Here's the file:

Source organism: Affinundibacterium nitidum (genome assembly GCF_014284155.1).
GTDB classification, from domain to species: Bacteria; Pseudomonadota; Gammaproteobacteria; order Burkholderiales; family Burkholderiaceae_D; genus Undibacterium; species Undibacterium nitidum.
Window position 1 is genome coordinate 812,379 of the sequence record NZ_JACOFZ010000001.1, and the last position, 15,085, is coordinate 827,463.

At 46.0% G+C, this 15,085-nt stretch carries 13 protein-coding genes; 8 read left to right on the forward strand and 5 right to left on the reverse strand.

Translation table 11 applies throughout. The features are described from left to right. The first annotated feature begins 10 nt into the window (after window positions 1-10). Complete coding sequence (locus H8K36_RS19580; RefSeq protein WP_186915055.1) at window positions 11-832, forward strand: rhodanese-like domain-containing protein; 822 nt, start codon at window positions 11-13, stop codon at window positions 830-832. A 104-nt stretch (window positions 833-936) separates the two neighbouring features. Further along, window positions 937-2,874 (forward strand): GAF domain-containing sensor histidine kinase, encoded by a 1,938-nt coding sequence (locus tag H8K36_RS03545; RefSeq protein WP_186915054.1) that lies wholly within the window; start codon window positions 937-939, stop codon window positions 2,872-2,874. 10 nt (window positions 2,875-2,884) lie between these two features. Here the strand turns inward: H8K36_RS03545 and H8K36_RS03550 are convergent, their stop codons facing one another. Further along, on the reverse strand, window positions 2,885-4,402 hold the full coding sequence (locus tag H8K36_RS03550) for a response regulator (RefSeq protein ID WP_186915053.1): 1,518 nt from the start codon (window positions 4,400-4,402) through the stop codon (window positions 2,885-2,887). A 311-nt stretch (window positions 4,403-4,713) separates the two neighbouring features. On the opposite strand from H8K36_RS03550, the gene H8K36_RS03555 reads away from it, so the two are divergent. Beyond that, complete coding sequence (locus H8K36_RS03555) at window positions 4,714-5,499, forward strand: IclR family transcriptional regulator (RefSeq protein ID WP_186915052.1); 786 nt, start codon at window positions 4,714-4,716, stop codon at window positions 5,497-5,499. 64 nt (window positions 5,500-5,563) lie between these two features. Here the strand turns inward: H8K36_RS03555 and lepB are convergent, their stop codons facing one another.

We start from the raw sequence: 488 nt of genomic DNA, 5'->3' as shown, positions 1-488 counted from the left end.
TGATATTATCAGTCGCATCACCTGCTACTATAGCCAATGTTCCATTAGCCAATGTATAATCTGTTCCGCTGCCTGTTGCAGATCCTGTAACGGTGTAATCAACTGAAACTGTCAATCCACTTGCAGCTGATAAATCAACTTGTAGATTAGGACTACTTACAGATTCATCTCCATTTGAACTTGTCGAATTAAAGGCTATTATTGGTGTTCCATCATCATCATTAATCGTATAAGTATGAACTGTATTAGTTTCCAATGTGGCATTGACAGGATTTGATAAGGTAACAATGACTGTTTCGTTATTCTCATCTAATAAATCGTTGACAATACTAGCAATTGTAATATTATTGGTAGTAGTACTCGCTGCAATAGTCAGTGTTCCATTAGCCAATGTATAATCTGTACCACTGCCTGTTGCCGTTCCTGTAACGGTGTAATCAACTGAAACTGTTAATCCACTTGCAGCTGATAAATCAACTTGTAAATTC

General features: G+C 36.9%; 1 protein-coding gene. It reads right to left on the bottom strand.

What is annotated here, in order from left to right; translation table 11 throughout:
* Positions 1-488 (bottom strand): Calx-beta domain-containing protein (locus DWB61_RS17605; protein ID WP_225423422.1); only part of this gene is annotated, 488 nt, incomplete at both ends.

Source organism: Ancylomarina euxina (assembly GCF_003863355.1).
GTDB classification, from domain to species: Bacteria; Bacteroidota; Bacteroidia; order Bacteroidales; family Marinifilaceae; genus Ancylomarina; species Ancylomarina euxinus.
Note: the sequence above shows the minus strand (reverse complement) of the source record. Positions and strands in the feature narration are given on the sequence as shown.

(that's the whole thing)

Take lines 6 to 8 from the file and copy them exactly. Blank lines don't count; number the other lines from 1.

We start from the raw sequence: 488 nt of genomic DNA, 5'->3' as shown, positions 1-488 counted from the left end.
TGATATTATCAGTCGCATCACCTGCTACTATAGCCAATGTTCCATTAGCCAATGTATAATCTGTTCCGCTGCCTGTTGCAGATCCTGTAACGGTGTAATCAACTGAAACTGTCAATCCACTTGCAGCTGATAAATCAACTTGTAGATTAGGACTACTTACAGATTCATCTCCATTTGAACTTGTCGAATTAAAGGCTATTATTGGTGTTCCATCATCATCATTAATCGTATAAGTATGAACTGTATTAGTTTCCAATGTGGCATTGACAGGATTTGATAAGGTAACAATGACTGTTTCGTTATTCTCATCTAATAAATCGTTGACAATACTAGCAATTGTAATATTATTGGTAGTAGTACTCGCTGCAATAGTCAGTGTTCCATTAGCCAATGTATAATCTGTACCACTGCCTGTTGCCGTTCCTGTAACGGTGTAATCAACTGAAACTGTTAATCCACTTGCAGCTGATAAATCAACTTGTAAATTC

General features: G+C 36.9%; 1 protein-coding gene. It reads right to left on the bottom strand.